The A.C.L.U. unfurled new guidelines that suggested lawyers should balance taking a free speech case representing right-wing groups whose “values are contrary to our values” against the potential such a case might give “offense to marginalized groups.”
An organisation designed to protect free speech issues new internal guidelines that try to determine whether someone’s worthy of free speech protection depending on their beliefs. What could possibly be distorted about that, right?
Less than two months after that terrible day in Charlottesville, Claire Gastanaga, then the executive director of the A.C.L.U. chapter in Virginia, drove to the College of William & Mary to talk about free speech. One of her board members had resigned after Charlottesville, tweeting, “When a free speech claim is the only thing standing in the way of Nazis killing people, maybe don’t take the case.”
This is elementary school reasoning. Birth is also one thing that stand between anything and anything. We don’t advocate again birth.
Ms. Gastanaga planned to argue that by defending the rights of the objectionable, the A.C.L.U. preserved the rights of all. She walked onstage and dozens of students who proclaimed themselves allied with Black Lives Matter approached with signs.
“Good, I like this,” Ms. Gastanaga said. “This illustrates very well ——”
Those were the last of her words that could be heard.
That illustrates very well indeed.
In China and elsewhere, algorithms are starting to make decisions on behalf of humans — who gets hired, who gets fired and who gets promoted. In 2019, U.S. e-commerce giant Amazon was criticized for using a computer system to automatically fire hundreds of warehouse workers considered to have low productivity by the system, the Verge reported that year.
Of course in such cases no one’s responsible for a firing as any error can be defined as technical rather than an error in judgement and management. For a company, it’s a win/win.
Zhongduantong, a Beijing-based software company, developed a work reporting mobile application that requires workers to check in at designated locations within a certain time frame and upload a picture of the surrounding environment as proof through the app.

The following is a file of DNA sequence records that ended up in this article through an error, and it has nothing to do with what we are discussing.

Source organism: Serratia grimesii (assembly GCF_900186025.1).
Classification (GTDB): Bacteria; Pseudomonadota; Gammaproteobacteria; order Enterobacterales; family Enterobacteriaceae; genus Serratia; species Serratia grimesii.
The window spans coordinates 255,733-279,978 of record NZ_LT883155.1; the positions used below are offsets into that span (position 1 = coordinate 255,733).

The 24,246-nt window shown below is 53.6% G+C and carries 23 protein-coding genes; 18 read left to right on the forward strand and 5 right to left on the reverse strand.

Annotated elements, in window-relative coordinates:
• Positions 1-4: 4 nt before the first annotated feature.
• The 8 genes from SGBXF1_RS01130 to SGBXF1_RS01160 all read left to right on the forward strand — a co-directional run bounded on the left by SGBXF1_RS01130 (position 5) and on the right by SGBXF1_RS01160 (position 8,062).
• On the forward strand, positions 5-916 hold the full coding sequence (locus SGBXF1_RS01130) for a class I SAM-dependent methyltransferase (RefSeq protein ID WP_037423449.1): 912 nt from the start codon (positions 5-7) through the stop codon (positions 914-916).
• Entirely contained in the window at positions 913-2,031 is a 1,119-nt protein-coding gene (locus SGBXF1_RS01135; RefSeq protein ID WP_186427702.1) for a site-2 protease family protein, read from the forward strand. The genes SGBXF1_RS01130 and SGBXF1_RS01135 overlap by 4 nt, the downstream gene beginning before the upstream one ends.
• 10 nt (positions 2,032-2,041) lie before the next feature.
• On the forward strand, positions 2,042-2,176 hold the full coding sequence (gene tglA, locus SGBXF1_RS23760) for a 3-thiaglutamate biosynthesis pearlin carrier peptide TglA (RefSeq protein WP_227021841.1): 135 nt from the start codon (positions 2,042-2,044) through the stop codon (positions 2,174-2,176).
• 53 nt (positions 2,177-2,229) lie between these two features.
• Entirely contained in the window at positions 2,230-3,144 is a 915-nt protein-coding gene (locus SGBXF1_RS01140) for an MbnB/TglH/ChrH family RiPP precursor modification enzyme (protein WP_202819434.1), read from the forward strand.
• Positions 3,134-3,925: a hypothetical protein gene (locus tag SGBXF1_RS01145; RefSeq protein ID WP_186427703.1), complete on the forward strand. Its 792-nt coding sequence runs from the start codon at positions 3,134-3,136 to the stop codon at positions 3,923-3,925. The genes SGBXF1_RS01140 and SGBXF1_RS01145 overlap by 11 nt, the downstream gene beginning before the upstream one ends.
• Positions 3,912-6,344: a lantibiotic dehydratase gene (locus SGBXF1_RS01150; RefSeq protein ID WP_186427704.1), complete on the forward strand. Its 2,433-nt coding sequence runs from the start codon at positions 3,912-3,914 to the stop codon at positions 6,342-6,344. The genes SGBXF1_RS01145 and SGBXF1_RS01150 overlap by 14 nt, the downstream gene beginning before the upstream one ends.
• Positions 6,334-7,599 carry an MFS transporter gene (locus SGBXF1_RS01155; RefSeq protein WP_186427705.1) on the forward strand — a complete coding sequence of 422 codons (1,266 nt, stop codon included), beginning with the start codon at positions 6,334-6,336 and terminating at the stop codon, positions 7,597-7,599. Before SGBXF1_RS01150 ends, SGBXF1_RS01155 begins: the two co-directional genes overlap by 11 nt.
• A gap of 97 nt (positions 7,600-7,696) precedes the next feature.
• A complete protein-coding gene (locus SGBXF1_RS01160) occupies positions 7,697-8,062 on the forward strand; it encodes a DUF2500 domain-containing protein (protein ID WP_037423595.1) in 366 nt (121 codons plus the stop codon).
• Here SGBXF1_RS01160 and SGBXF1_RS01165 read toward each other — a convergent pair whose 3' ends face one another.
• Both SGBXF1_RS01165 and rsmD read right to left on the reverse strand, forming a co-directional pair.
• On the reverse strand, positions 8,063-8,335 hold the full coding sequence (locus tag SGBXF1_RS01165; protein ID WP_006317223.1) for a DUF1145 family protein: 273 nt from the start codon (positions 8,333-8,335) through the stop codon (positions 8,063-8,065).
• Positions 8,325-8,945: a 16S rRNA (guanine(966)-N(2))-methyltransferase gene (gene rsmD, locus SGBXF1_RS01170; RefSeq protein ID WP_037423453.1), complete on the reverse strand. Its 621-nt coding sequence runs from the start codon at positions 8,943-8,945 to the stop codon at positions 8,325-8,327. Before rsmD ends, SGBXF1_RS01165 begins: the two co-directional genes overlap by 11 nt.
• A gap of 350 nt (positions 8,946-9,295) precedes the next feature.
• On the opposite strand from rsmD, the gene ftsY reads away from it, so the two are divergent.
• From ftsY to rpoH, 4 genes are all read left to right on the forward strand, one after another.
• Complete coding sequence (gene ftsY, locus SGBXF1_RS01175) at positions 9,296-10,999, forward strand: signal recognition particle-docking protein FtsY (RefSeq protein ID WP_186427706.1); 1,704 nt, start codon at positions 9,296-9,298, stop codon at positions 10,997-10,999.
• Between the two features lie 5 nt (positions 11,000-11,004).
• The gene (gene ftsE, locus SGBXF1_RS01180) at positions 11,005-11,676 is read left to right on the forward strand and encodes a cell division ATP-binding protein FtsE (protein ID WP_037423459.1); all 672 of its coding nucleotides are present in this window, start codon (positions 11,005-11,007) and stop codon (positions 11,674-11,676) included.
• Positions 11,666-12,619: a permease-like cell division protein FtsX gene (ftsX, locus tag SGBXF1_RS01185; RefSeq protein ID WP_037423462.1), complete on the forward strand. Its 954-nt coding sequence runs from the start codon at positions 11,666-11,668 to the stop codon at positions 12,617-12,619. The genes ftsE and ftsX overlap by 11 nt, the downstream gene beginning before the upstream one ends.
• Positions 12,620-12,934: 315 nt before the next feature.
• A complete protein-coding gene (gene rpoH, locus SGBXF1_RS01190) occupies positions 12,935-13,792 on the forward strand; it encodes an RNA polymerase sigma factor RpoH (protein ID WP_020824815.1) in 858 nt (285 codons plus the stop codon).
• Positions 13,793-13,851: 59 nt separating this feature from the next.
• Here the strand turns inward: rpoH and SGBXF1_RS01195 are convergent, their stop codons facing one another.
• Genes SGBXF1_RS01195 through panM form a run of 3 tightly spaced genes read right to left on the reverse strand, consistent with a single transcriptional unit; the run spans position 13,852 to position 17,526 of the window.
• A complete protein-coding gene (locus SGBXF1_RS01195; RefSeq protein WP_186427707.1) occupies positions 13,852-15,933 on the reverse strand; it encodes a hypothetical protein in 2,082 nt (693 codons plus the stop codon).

The use of such real-time tracking apps led to the 200 yuan ($31) fine of a sales manager in the northern city of Shenyang, who was found to be visiting a housing fund center for personal matters during their lunch break, Xinhua News Agency reported in 2018.
Let’s all take a few minutes to contemplate the concept of an employer issuing a fine to an employee.
“Companies look to increase the marginal revenue, or so-called surplus value, through increasing the work hours and intensity of labor,” he said. The greater technological capability in production does not equate to workers having a more relaxing life, he added.
Like in the previous development of new industries, a large number of young people would be drawn because of their physical resilience, ability to work long hours and lack of family responsibilities, Qiu said.
“The new economy is not so much different from the old economy in terms of the accumulation of wealth,” he said, as substantial amounts of human work is being involved to support the operations of the algorithms and machines.
For centuries humanity has dreamed of using technology to make time for itself to look beyond, think ahead and become better. For centuries we’ve only known failure in that respect. The thought that the new economy isn’t that different from the old one here is, well, depressing.
From a Super Rare Games announcement that reached my inbox:
The first of several new upcoming expansions, Shorts are a line-up of video games available exclusively as physical editions for the Nintendo Switch. That’s right – no Steam release, no release on another platform, and not even a Nintendo Switch digital release – these games will only ever be available in this format. All the content will be on the cartridge with full cover art & exquisite packaging.
Great ideas. Great backlash. Great irony. Creating artificial scarcity to keep prices high used to be frowned upon. Now it’s supposed to be hip instead of a sign of price fixing.
Having worked with over 50 developers across the last 3.5 years, Super Rare aims to boost indie developers beyond what the market currently provides for smaller-scale games that struggle to gain mass-market appeal, falling in line with our aim to become ‘indie’s best friend’. With massive visibility issues for digital indie games, and smaller-scope games generally being passed up by indie publishers who are looking for larger-scope, high-profit titles, Super Rare Shorts aims to showcase awesome titles that would otherwise have never seen the light of day or received the audience it deserved.